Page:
Chapter 1. Separation of concerns in practice
Chapter 6 from Practices of the Python Pro by Dane Hillard
This chapter covers
- Developing an application with separate high-level concerns
- Using specific types of encapsulation to loosen the coupling of different concerns
- Creating a well-separated foundation to enable future extension
In chapter 2, I showed you some of the best practices around separation of concerns in Python. Separating concerns means creating boundaries between code that deals with distinct activities to make the code more understandable. You learned how functions, classes, modules, and packages are useful in decomposing code into pieces that are easier to reason about. Although chapter 2 covered several of the tools available for separating concerns, it’s helpful to get some experience applying them.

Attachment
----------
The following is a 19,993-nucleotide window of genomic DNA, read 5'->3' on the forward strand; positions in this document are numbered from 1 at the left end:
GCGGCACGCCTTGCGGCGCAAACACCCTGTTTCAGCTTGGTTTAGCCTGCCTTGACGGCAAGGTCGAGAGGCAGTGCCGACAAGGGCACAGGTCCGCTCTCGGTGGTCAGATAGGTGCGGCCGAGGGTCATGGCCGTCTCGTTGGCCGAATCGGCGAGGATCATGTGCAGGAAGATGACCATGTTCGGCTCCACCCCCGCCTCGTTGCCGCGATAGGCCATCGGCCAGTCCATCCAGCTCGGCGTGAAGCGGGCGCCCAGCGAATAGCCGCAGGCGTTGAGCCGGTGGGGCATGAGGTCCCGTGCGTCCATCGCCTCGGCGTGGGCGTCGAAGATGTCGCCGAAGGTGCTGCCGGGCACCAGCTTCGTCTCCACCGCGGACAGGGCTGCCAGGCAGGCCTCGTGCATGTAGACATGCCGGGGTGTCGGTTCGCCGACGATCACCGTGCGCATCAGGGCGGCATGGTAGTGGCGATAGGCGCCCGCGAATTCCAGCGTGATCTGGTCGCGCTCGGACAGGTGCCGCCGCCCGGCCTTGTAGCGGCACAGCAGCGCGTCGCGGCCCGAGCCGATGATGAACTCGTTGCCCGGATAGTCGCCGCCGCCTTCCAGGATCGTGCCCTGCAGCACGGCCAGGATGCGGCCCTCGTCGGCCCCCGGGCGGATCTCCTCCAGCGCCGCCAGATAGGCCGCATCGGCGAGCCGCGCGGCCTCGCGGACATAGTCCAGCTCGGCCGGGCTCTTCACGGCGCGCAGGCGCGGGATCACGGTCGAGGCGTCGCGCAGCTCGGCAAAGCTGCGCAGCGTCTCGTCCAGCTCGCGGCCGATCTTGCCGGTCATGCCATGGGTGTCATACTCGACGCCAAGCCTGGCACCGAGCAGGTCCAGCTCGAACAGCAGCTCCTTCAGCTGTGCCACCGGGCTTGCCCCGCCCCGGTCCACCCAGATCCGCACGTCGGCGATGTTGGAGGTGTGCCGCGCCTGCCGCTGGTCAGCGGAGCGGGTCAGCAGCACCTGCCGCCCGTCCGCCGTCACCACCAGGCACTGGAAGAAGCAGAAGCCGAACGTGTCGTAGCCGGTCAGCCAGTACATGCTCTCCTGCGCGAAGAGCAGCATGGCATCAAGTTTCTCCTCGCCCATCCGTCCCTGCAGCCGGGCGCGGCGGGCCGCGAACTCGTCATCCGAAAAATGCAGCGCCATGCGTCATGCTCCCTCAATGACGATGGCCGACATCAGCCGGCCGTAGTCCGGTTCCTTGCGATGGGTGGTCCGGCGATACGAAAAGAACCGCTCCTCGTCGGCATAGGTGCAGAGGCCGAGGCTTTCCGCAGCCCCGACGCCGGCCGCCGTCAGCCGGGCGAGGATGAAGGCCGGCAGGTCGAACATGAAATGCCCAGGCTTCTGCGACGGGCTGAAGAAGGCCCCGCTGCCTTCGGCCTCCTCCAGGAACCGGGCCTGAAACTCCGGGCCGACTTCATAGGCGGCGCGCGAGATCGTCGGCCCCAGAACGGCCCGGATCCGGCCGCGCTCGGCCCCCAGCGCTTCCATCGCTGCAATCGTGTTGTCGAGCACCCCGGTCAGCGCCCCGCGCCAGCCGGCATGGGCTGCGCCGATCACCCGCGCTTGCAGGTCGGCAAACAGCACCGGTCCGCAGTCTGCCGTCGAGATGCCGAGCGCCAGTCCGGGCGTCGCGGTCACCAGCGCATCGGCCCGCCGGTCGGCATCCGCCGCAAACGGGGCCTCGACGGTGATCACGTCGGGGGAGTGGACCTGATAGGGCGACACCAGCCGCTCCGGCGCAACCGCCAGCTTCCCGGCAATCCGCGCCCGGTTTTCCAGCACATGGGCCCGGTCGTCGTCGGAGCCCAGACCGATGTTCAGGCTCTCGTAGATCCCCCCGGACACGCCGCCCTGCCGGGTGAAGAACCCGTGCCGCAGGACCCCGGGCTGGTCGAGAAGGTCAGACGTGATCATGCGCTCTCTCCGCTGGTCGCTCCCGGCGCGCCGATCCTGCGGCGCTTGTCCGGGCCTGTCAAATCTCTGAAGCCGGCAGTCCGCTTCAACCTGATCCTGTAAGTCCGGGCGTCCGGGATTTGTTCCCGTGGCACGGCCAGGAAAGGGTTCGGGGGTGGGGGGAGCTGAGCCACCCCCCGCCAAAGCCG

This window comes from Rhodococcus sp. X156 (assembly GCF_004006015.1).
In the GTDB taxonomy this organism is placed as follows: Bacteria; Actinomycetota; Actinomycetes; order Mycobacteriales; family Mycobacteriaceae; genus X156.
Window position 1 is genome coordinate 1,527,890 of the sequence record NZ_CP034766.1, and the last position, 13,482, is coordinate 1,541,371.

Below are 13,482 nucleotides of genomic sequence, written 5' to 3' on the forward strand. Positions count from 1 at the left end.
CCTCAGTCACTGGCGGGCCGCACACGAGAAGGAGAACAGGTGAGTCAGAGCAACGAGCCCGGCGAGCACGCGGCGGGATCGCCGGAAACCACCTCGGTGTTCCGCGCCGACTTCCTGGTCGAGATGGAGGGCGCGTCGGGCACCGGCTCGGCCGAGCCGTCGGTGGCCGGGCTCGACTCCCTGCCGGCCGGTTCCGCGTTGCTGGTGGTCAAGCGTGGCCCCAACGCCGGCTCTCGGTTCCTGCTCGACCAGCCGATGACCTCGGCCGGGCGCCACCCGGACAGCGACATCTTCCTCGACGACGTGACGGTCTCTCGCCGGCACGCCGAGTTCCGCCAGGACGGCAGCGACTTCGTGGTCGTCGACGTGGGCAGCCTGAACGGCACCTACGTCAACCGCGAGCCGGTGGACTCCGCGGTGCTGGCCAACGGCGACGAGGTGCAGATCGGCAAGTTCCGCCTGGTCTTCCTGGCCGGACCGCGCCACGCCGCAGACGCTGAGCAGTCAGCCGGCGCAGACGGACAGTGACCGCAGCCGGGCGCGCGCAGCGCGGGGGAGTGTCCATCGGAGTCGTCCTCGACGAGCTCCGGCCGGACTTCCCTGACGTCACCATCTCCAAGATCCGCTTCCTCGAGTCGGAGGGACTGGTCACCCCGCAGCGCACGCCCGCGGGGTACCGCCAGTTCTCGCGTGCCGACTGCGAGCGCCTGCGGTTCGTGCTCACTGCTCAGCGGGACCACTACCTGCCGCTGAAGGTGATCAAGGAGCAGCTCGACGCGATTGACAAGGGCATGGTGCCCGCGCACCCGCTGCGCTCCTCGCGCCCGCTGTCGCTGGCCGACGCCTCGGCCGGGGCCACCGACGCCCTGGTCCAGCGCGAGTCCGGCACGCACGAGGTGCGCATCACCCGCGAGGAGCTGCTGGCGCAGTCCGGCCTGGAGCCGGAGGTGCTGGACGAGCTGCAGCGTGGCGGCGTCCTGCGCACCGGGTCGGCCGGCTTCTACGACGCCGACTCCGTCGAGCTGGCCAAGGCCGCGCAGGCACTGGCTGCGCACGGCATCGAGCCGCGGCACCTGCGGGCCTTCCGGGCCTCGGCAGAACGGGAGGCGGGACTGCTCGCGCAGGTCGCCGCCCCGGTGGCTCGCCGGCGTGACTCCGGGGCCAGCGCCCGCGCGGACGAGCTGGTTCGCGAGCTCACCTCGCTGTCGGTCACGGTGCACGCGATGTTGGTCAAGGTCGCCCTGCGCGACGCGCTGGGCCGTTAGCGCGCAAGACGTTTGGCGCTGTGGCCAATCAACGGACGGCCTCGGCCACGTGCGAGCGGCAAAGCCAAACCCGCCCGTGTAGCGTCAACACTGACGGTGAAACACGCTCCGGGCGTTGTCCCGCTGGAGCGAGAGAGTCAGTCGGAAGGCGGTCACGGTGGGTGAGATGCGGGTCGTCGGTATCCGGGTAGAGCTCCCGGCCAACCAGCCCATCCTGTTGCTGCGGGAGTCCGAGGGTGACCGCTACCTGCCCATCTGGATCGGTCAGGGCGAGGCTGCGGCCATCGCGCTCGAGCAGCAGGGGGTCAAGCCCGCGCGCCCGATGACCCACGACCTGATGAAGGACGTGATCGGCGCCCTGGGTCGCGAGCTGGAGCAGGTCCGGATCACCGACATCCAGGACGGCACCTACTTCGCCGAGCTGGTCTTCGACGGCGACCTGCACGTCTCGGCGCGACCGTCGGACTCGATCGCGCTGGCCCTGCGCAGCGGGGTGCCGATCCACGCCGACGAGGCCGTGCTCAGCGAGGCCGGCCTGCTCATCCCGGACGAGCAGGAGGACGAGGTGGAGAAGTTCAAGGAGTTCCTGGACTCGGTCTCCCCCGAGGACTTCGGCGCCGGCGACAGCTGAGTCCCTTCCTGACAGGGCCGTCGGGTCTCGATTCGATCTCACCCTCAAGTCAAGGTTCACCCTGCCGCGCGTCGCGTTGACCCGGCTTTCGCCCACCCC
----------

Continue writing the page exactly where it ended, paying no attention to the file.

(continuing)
As is true for many, I learn best by doing. As I work through a real project, I often discover connections I didn’t see before or find new questions to explore. In this chapter, you’ll work through a real application that exhibits a good use case for separating concerns. You’ll improve upon it in the chapters to come, and you’ll end up with something you can extend for your own personal use.